I’ve been fly-fishing pretty much my whole life, and I never plan on giving up my favorite hobby. In fact, I founded Drifthook in order to share my fly-fishing passion and knowledge with others.
While growing up in Colorado, I was fortunate to be able to take several fly-fishing trips with experienced guides and anglers who started fishing decades before I was even born. So whenever someone asks me if I think they should give fly-fishing a try, I always respond with an enthusiastic “Of course!”
I believe that just about anyone can enjoy the outdoor sport of fly-fishing, but here are 10 specific ways to know if fly-fishing is the right activity for you. Although you don’t have to agree with all 10, I think you’ll have got the most out of a new fly-fishing hobby if you agree with most of them.
- You’ll love fly-fishing if you enjoy being outdoors. Of course, you already know that fly-fishing is definitely not an indoor hobby. Fly-fishers are outside 100 percent of the time they’re fishing, and they fish in all kinds of weather. If you love being outside, this could be the activity for you. (Just keep tabs on the weather report, because you definitely don’t want to be out on the water if there’s lightning or other dangerous conditions. I learned that the hard way, but that’s a story for another day.) Plus, as an added bonus, not only are you outdoors, but you’re generally in a fairly quiet, secluded area, surrounded by peaceful water. (And, here in Colorado, gorgeous mountains, too!)
- You’ll love fly fishing if you don’t mind getting wet and muddy. I know, this sounds like a no-brainer. Fly-fishing involves water—a lot of it—so, of course, you’re probably going to get wet. But when I say wet and muddy, I mean soaking wet and extremely I remember one fly-fishing trip when it started raining (no lightning). I was having a very successful day, so I stayed out on the water even though I was getting pelted with raindrops. When I finally decided to pack up and head to the car, I tripped as I neared the shore. So now I was not only very wet, but I was also covered in mud from head to toe. It didn’t deter me at all, though—I was back at it the very next day. (Oh, but here’s something else I learned the hard way: Always keep some towels or rags in your car to clean yourself up a bit before heading home.)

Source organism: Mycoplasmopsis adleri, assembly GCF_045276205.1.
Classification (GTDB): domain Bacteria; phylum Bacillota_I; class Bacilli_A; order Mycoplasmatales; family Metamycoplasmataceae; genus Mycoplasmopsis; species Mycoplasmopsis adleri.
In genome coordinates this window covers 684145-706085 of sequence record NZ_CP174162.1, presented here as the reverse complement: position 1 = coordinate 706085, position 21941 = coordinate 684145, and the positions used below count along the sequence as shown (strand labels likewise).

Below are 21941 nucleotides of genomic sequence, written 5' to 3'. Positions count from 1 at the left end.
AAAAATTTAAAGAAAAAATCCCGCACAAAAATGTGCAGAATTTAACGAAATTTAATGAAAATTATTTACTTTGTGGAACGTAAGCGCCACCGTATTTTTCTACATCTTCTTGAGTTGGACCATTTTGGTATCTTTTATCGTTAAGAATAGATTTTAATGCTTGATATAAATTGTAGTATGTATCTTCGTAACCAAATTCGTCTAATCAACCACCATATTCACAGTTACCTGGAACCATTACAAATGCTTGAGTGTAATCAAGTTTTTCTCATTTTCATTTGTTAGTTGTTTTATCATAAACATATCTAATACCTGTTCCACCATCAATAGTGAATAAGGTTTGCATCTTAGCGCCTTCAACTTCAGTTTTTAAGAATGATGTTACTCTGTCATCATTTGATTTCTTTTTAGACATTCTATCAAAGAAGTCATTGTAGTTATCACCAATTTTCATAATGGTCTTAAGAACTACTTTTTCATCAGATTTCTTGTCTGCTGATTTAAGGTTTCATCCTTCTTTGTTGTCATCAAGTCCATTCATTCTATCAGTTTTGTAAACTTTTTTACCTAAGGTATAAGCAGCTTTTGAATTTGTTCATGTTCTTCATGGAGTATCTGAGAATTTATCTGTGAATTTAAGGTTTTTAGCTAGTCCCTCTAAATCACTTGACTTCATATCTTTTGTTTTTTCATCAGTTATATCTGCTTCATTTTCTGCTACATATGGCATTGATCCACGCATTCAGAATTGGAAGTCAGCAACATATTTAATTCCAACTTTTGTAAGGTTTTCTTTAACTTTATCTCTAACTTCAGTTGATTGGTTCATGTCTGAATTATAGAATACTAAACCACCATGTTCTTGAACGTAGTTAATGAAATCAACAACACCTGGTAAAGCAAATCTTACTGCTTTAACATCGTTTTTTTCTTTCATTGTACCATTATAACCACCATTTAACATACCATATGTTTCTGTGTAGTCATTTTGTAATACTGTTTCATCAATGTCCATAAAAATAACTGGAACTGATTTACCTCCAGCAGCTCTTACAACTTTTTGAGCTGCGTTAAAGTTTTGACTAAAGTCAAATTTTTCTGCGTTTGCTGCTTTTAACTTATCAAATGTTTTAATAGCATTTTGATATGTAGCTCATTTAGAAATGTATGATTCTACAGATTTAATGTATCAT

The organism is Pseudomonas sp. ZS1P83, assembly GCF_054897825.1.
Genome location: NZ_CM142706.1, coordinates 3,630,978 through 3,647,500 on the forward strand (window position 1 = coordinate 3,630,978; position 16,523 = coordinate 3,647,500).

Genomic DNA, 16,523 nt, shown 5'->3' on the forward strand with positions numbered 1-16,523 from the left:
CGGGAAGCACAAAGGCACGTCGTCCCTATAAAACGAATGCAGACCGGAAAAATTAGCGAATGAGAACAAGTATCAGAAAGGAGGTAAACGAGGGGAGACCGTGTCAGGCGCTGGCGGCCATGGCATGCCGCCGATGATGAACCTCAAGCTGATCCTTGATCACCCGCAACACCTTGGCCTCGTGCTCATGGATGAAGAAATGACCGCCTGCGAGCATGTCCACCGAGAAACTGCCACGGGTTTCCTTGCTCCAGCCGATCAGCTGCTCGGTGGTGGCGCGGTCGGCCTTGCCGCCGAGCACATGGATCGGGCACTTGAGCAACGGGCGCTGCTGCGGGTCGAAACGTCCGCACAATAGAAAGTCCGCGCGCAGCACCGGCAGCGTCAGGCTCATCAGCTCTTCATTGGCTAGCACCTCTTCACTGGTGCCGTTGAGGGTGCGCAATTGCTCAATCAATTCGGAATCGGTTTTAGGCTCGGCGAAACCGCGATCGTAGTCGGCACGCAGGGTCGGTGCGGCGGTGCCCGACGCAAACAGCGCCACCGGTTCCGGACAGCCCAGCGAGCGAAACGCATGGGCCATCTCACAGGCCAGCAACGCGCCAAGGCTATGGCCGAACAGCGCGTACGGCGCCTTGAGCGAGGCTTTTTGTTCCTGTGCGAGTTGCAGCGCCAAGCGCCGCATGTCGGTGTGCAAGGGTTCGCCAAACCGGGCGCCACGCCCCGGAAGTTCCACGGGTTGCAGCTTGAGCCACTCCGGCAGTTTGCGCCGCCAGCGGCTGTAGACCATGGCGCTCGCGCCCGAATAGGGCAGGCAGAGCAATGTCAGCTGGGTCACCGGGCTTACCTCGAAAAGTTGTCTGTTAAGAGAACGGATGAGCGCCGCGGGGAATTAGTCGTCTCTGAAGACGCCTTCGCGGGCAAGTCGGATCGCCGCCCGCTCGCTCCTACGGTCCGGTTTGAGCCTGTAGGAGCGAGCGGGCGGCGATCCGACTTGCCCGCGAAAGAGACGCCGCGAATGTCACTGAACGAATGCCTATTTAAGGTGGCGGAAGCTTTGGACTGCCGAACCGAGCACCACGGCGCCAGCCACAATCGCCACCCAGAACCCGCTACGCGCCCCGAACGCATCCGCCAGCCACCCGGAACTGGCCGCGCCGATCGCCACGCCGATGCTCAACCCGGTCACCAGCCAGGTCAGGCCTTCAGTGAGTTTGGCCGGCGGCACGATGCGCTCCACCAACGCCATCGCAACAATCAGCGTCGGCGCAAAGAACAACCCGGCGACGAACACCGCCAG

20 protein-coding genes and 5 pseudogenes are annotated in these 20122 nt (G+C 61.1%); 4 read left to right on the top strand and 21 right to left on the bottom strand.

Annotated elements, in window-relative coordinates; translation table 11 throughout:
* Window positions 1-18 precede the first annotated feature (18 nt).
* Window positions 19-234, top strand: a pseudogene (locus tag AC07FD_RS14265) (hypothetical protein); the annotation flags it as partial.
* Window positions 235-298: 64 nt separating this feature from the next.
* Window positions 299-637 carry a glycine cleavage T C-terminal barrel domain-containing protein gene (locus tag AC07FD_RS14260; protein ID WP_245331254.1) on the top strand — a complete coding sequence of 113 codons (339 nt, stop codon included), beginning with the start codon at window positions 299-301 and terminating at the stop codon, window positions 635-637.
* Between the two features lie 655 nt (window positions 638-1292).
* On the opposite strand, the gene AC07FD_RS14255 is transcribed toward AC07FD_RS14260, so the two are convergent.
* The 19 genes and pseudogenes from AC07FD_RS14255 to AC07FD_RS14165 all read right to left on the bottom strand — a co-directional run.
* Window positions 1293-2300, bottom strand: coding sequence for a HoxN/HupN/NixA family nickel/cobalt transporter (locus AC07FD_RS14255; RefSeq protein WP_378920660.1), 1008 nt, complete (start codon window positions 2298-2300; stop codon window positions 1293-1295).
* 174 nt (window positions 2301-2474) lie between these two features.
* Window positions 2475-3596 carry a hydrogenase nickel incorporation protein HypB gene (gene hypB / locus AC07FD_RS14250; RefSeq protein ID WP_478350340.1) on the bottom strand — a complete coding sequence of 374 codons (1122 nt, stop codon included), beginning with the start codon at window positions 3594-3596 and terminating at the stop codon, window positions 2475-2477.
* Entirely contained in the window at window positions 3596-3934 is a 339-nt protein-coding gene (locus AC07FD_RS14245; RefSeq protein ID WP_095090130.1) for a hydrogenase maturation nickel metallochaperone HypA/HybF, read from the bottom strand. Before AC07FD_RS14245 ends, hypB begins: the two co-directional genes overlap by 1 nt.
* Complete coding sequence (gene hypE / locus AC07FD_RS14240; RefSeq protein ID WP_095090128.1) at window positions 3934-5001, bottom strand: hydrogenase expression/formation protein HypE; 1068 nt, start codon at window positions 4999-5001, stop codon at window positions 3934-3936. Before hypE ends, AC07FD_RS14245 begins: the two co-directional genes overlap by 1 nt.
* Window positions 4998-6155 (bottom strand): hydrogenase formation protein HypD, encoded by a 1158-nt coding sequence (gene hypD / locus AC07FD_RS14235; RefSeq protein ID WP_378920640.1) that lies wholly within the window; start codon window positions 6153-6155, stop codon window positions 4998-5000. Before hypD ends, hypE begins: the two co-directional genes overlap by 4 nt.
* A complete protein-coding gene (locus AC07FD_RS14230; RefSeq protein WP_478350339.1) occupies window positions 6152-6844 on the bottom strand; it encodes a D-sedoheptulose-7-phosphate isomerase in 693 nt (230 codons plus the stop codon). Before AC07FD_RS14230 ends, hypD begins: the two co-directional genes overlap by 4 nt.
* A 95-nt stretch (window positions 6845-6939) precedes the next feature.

- You’ll love fly-fishing if you really enjoy spending time alone. Some people choose hobbies that are done with big, sometimes-rowdy groups, like softball leagues or bowling. I like fly-fishing because it’s peaceful and rhythmic, and it’s a fairly solo endeavor. The solitude gives me precious time to relax and unwind after a long week. Even if I’m on a fly-fishing trip with other anglers, we’re not usually chatting it up the whole time. We’re normally focused on our own rods and flies and paying attention to how the water is behaving.